Monday, April 10, 2006
A recent post over at Silence Is A Rhythm Too mentioned the 'Rip It Up And Start Again' compilation which is scheduled for a 15 May release on V2, obviously the compilation has been inspired and endorsed by Simon Reynolds and his book of the same name. Running through the track listing there was one song that grabbed my attention and got the old memory working. It was 'Violence Grows' by the Fatal Microbes that was to be their unique single from 1979 on Small Wonder Records. Now the said label is one that is very close to my heart, it was founded by Pete Stennet in 1979 and taking its name from his Walthamstow record shop of the same name. Small Wonder were responsible for the first vinyl outings of amongst others the Cure (Killing an Arab 7"), Crass (The Feeding of the 5000 12") and the Bauhaus (Bela Lugosi's Dead 12"), they also gave a home to such noteworthy left of centre acts such as Patrik Fitzgerald and Fatal Microbes and of course had their fair share of the days punk bands; Angelic Upstarts, Cockney Rejects and the more pop orientated Carpettes and Leyton Buzzards. As already mentioned Pete Stennet was the owner of what was Walthamstow's finest record shop and it was there that I often found myself on an afternoon passing many an hour in Pete's company chatting and listening to the latest releases before parting with my money in exchange for some new vinyl treasure, Believe me the late 70's was a very exiting period for music. Pete and his wife, Mari, would not have been out of place at a free festival and were all the proof that I need that not all hippies were a waste of space! To give you an idea of what he was like back then and if my memory serves me correctly, his oufits were always punctuated with a wooly hat be it summer or winter, a bit like Badly Drawn Boy.
And so back to the Fatal Microbes, and as was the case with the majority of the Small Wonder singles I owned my own copy, which passed more than its fair share of time on my turntable. They were formed by the then 14 year old singer Honey Bane in 1978. They rapidly recorded the three tracks that became their only single, released in 1979 and honored as single of the week in sounds. Echo laden guitar, a half-hearted reggae bass line helped to make this a lazy repetitive sinister song, not that far removed from early Fall recordings, with Bane's teasing innocent child like vocals. They were of course destined to be one miss wonders as their effort failed to chart and they went there own ways. Guitarist Pete Fender went on to form Rubella Ballet and Sid their second Drummer played with Flux Of Pink Indians. As for Miss Bane she recorded a single with Crass using the name Donna & the Kebabs whilst on the run from a childrens home. Jimmy Pursey, then acting as talent scout for the EMI owned punk orientated Zonophone signed her up for five years though stardom was not to be unless you consider her roles in soft porn films to count! She disappeared from the musical radar until resurfacing in the mid nineties as singer with a London based heavy metal band. Shame really, as 'Violence Grows' is one of many lost treasures to be found from this period, that she never did anything to live up to this early promise.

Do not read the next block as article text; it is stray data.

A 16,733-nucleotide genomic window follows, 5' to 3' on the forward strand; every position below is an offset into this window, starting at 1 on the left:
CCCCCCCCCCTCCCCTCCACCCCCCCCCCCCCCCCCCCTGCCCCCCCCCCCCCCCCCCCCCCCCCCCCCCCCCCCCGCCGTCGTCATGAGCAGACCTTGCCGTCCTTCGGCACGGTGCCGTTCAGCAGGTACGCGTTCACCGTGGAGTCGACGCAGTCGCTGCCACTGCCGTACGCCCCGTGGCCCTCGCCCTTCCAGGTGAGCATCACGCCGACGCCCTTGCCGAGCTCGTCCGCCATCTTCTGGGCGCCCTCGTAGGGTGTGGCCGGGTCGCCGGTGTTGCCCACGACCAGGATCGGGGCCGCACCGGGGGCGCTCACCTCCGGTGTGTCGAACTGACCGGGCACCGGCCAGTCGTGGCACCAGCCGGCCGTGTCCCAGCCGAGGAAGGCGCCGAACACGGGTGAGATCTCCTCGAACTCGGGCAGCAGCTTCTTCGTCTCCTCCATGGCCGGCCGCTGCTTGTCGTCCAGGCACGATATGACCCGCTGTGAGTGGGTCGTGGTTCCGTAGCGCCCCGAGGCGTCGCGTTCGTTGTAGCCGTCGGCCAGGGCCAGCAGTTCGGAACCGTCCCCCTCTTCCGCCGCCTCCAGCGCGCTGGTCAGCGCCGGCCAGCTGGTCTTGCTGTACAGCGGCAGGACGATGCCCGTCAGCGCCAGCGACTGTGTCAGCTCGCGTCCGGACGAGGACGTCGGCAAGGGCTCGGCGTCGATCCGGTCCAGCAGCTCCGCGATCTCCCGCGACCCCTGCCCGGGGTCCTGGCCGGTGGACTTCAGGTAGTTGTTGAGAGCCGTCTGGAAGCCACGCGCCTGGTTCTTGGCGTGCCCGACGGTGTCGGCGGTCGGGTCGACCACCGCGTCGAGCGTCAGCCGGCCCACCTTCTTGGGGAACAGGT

Anyone interested in looking further into the Small Wonder story can check out the two compilations of their single releases available on Cherry Red.